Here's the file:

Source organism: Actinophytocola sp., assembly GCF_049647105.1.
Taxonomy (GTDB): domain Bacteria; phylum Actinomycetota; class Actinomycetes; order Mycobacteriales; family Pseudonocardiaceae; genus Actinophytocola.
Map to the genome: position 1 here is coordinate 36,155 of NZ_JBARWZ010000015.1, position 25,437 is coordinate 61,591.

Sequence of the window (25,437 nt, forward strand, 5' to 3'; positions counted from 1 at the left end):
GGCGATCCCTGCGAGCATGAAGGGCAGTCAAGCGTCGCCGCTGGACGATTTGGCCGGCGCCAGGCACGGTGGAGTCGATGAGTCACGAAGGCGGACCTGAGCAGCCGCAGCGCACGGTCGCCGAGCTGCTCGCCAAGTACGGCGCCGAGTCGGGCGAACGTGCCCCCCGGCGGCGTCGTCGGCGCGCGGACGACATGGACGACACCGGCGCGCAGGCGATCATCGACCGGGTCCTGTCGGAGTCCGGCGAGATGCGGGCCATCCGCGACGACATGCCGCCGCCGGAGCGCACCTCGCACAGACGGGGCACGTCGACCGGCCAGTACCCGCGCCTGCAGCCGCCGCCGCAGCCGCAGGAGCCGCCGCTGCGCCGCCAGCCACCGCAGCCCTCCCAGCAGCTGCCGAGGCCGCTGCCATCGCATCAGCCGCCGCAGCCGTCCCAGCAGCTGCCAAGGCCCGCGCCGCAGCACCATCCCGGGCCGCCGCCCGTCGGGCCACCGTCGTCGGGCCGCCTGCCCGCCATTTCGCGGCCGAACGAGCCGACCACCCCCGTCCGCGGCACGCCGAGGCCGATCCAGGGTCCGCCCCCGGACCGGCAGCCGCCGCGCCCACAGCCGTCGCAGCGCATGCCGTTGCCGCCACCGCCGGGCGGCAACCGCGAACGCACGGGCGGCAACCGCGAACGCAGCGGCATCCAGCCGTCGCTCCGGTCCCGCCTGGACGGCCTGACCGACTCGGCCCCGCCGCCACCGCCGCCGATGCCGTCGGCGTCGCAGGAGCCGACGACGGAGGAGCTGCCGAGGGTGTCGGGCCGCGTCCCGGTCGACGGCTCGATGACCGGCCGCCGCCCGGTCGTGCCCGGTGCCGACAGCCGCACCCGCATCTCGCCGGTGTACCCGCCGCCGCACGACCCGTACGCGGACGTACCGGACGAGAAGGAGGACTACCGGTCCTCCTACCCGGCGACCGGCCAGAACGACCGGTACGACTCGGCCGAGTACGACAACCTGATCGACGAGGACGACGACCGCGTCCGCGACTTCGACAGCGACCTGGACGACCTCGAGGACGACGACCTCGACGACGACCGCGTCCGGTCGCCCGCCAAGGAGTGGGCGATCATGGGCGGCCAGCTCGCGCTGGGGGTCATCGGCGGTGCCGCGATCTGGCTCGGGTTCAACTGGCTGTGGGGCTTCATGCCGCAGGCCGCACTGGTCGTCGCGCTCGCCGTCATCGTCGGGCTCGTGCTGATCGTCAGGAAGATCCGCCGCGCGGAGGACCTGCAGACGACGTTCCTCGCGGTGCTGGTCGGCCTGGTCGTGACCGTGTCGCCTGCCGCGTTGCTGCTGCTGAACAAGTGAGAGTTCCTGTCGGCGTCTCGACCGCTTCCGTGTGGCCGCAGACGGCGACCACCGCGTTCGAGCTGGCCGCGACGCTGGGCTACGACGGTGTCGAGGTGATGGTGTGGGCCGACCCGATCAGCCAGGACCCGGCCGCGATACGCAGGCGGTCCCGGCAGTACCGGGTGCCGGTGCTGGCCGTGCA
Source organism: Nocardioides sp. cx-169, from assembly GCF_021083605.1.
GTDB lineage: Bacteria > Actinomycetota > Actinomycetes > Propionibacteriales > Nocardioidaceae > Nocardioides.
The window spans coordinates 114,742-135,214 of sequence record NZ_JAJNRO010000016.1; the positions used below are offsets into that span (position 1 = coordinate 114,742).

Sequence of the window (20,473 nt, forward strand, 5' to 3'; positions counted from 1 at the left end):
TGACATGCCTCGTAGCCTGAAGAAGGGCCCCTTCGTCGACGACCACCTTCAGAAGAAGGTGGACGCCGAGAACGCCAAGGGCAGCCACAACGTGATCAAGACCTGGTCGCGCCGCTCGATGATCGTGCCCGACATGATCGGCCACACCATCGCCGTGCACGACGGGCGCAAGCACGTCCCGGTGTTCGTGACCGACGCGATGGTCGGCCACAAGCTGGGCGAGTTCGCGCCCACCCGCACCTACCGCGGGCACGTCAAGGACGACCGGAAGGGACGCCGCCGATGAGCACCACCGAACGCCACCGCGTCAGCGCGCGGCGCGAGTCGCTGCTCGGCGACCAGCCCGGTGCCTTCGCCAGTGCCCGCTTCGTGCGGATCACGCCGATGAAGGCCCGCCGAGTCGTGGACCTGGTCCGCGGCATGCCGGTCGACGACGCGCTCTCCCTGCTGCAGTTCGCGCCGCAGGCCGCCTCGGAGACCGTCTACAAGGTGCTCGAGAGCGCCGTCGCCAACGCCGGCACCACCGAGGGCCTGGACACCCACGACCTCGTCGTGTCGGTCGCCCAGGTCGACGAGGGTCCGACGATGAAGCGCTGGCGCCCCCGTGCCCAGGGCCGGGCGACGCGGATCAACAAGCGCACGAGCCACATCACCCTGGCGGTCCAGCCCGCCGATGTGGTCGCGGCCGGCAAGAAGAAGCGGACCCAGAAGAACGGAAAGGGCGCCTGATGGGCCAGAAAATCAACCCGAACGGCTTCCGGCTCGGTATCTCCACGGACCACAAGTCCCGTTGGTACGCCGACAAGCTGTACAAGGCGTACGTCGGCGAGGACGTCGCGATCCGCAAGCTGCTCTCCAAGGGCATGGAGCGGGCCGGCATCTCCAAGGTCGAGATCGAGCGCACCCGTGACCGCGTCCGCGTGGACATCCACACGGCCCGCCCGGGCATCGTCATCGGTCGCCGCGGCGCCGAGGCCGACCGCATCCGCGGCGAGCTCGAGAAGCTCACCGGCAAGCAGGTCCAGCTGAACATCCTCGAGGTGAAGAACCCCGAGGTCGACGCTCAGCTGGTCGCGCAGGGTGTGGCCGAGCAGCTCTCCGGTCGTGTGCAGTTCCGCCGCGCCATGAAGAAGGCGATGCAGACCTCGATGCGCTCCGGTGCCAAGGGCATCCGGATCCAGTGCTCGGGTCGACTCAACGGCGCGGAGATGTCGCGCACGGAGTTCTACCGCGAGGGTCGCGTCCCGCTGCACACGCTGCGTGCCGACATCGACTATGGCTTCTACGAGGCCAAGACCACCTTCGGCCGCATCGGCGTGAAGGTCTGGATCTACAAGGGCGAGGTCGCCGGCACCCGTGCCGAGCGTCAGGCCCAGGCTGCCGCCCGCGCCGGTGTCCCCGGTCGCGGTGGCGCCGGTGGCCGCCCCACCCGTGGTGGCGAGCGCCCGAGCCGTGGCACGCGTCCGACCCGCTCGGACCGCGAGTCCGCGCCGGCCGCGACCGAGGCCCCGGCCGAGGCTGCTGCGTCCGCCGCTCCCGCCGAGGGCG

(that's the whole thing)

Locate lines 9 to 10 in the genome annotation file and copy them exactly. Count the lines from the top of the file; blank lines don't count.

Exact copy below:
Sequence of the window (20,473 nt, forward strand, 5' to 3'; positions counted from 1 at the left end):
TGACATGCCTCGTAGCCTGAAGAAGGGCCCCTTCGTCGACGACCACCTTCAGAAGAAGGTGGACGCCGAGAACGCCAAGGGCAGCCACAACGTGATCAAGACCTGGTCGCGCCGCTCGATGATCGTGCCCGACATGATCGGCCACACCATCGCCGTGCACGACGGGCGCAAGCACGTCCCGGTGTTCGTGACCGACGCGATGGTCGGCCACAAGCTGGGCGAGTTCGCGCCCACCCGCACCTACCGCGGGCACGTCAAGGACGACCGGAAGGGACGCCGCCGATGAGCACCACCGAACGCCACCGCGTCAGCGCGCGGCGCGAGTCGCTGCTCGGCGACCAGCCCGGTGCCTTCGCCAGTGCCCGCTTCGTGCGGATCACGCCGATGAAGGCCCGCCGAGTCGTGGACCTGGTCCGCGGCATGCCGGTCGACGACGCGCTCTCCCTGCTGCAGTTCGCGCCGCAGGCCGCCTCGGAGACCGTCTACAAGGTGCTCGAGAGCGCCGTCGCCAACGCCGGCACCACCGAGGGCCTGGACACCCACGACCTCGTCGTGTCGGTCGCCCAGGTCGACGAGGGTCCGACGATGAAGCGCTGGCGCCCCCGTGCCCAGGGCCGGGCGACGCGGATCAACAAGCGCACGAGCCACATCACCCTGGCGGTCCAGCCCGCCGATGTGGTCGCGGCCGGCAAGAAGAAGCGGACCCAGAAGAACGGAAAGGGCGCCTGATGGGCCAGAAAATCAACCCGAACGGCTTCCGGCTCGGTATCTCCACGGACCACAAGTCCCGTTGGTACGCCGACAAGCTGTACAAGGCGTACGTCGGCGAGGACGTCGCGATCCGCAAGCTGCTCTCCAAGGGCATGGAGCGGGCCGGCATCTCCAAGGTCGAGATCGAGCGCACCCGTGACCGCGTCCGCGTGGACATCCACACGGCCCGCCCGGGCATCGTCATCGGTCGCCGCGGCGCCGAGGCCGACCGCATCCGCGGCGAGCTCGAGAAGCTCACCGGCAAGCAGGTCCAGCTGAACATCCTCGAGGTGAAGAACCCCGAGGTCGACGCTCAGCTGGTCGCGCAGGGTGTGGCCGAGCAGCTCTCCGGTCGTGTGCAGTTCCGCCGCGCCATGAAGAAGGCGATGCAGACCTCGATGCGCTCCGGTGCCAAGGGCATCCGGATCCAGTGCTCGGGTCGACTCAACGGCGCGGAGATGTCGCGCACGGAGTTCTACCGCGAGGGTCGCGTCCCGCTGCACACGCTGCGTGCCGACATCGACTATGGCTTCTACGAGGCCAAGACCACCTTCGGCCGCATCGGCGTGAAGGTCTGGATCTACAAGGGCGAGGTCGCCGGCACCCGTGCCGAGCGTCAGGCCCAGGCTGCCGCCCGCGCCGGTGTCCCCGGTCGCGGTGGCGCCGGTGGCCGCCCCACCCGTGGTGGCGAGCGCCCGAGCCGTGGCACGCGTCCGACCCGCTCGGACCGCGAGTCCGCGCCGGCCGCGACCGAGGCCCCGGCCGAGGCTGCTGCGTCCGCCGCTCCCGCCGAGGGCG